This volume contains documents that date from the sixteenth to the nineteenth century. The three for the sixteenth century include English piracy against the Spaniards, a Scottish document about a ship getting under way and the taking of the Madre de Dios in 1592.
Two documents from the seventeenth century are a description by Rear Admiral Stayner of the Battle of Santa Cruz and extracts from the notebook of the Controller of the Navy relating to strategy, administration and operations. There is a description of the sale of a seaman’s affects in 1750 and a letter relating to the mutiny at the Nore. Three sets of documents relate to Lord St Vincent and are mainly correspondence from or to him.
The rest of the documents are a variety from operations in Egypt in 1801, memoirs of a frigate captain, operations in the Scheldt, Bonaparte’s attempted escape from Bordeaux in 1815, extracts from the journal of Admiral Page and an incident in the 1850s.
To read the whole book please Become A Member.
John Laughton was born in Liverpool on 23 April 1830, son of a Master Mariner. He was educated at the Royal Institution School, Liverpool and Caius College, Cambridge, where he read mathematics and graduated as a wrangler in 1852. He entered the Royal Navy as an instructor, joining his first ship, Royal George, in 1853, serving in the Baltic during the Crimean War. In 1866 he went ashore to teach at the Royal Naval College at Portsmouth, moving with the College to Greenwich in 1873, becoming Head of the Department of Meteorology and Marine Surveying.
In the 1870s he turned more to teaching history, delivering a famous lecture to the R.U.S.I. in 1874 on the importance of actually analysing historical events, rather than merely reporting them chronologically. This new approach meant that he “acted as a catalyst for the entire intellectual development of naval history as an independent discipline” (Andrew Lambert). He was an undoubted influence on naval thinkers of the time: Alfred Thayer Mahan, Julian Corbett and Herbert Richmond. In 1885 he left the Royal Navy to accept the position of Professor of Modern History at King’s College, London, and succeeded in convincing the Admiralty to allow limited public access to their archives. With Admiral Cyprian Bridge he founded the Navy Records Society in 1893. He wrote more than 900 entries on naval personalities for the Dictionary of National Biography. He was knighted for his work in 1907, awarded the Chesney Gold Medal in 1910 and died on 14 September 1915.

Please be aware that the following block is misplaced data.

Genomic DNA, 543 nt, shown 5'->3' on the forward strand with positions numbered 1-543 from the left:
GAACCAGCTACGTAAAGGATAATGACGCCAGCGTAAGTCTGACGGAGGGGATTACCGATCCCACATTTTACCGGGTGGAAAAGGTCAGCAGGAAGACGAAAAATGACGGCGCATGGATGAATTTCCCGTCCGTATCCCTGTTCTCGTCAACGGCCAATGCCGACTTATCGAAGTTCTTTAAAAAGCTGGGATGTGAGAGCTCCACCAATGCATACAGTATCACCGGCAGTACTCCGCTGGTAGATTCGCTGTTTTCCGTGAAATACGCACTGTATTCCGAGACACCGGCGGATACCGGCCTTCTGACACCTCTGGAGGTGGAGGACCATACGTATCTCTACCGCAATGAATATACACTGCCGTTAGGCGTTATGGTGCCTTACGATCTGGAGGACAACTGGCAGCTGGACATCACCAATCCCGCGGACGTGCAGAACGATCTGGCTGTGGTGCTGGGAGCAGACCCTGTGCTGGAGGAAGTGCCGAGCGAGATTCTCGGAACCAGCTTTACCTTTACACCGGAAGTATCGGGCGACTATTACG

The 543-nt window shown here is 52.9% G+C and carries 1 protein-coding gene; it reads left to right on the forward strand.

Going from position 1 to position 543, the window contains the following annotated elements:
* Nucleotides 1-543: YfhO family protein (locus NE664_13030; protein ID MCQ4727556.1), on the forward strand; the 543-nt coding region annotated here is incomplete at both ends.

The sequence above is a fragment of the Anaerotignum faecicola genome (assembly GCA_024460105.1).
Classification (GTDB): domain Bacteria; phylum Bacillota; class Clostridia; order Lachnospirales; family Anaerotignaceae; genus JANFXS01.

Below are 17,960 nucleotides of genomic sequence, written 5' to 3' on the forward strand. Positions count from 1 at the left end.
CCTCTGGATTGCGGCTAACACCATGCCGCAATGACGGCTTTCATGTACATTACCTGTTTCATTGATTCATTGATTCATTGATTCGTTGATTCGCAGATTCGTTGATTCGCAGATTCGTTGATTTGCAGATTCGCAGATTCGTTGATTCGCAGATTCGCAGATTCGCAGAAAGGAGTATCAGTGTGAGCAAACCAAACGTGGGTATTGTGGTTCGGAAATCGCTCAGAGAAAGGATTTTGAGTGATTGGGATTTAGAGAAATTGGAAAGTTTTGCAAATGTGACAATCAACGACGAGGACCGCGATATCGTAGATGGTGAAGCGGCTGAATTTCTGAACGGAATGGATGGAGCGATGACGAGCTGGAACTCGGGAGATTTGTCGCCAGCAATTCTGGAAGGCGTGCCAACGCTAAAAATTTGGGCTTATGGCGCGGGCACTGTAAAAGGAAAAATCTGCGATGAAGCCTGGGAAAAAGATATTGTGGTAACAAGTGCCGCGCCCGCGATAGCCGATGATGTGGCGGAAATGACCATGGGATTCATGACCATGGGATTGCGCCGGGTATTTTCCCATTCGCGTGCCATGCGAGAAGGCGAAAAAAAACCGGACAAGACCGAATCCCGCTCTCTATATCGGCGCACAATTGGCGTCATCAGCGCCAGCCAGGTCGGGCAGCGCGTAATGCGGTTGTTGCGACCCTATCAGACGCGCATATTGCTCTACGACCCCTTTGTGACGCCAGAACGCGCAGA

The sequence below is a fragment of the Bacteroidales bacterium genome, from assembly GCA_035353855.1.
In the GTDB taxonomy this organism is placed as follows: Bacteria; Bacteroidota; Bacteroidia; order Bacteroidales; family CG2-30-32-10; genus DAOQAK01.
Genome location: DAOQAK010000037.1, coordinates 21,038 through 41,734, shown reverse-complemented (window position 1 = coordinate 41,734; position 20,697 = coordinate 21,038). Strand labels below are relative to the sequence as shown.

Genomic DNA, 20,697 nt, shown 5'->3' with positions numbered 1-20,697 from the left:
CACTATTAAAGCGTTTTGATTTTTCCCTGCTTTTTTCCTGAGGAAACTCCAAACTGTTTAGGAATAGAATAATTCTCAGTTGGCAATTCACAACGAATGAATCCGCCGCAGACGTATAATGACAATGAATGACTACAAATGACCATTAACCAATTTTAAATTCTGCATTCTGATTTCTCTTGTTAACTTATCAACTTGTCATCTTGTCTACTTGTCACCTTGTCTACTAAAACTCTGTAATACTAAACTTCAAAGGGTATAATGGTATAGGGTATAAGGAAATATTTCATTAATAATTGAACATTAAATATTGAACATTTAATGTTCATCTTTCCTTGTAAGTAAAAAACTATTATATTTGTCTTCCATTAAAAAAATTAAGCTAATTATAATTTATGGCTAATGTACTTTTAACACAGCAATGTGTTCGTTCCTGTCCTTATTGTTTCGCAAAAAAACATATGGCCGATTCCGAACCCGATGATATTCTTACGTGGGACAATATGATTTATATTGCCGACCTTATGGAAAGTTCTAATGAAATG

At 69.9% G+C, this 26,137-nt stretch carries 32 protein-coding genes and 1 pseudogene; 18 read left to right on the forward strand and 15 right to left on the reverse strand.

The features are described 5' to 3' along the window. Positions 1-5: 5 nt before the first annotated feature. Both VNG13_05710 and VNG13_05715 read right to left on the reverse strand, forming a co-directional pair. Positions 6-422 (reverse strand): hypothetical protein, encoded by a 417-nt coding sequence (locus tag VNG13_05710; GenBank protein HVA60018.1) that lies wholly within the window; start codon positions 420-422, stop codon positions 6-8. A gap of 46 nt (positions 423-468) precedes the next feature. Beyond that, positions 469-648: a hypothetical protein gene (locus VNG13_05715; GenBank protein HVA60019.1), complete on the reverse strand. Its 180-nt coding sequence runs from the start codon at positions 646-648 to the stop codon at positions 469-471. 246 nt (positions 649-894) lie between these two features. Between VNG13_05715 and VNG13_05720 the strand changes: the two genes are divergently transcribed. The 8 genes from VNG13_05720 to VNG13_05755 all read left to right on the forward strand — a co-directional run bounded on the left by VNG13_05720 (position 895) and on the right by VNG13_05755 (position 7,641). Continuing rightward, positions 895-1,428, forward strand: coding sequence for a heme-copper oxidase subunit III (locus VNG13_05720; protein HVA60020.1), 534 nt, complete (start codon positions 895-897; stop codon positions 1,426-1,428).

His publications include
• Physical Geography in its Relation to the Prevailing Winds and Currents (Potter, 1873).
• Nelson (Macmillan, 1889).
• Studies in Naval History (Longmans, 1896).
• State Papers relating to the Spanish Armada, Volume I (Navy Records Society, 1894).
• State Papers relating to the Spanish Armada, Volume II (Navy Records Society, 1894).
• The Nelson Memorial: Nelson and his Companions in Arms (G Allen, 1896).
• The Journals of Rear Admiral Bartholomew James, 1752-1828 (Navy Records Society, 1896).
• From Howard to Nelson: Twelve Sailors (Heinemann, 1899).
• The Naval Miscellany, Volume I (Navy Records Society, 1902).
• Recollections of James Anthony Gardner, Commander R.N. 1775 – 1814 (Navy Records Society, 1906).
• Letters and Papers of Lord Barham, 3 volumes (navy Records Society, 1907, 1910, 1912).
• The Naval Miscellany, Volume II (Navy Records Society, 1912).
• Andrew Lambert The Foundations of Naval History: John Knox Laughton, the Royal Navy and the Historical Profession (Chatham Publishing, 1998).
• Andrew Lambert Laughton’s Legacy: Naval History at King’s College London (KCL 2002).
• Andrew Lambert Letters and Papers of Professor John Knox Laughton, 1830-1915 (Navy Records Society, 2002).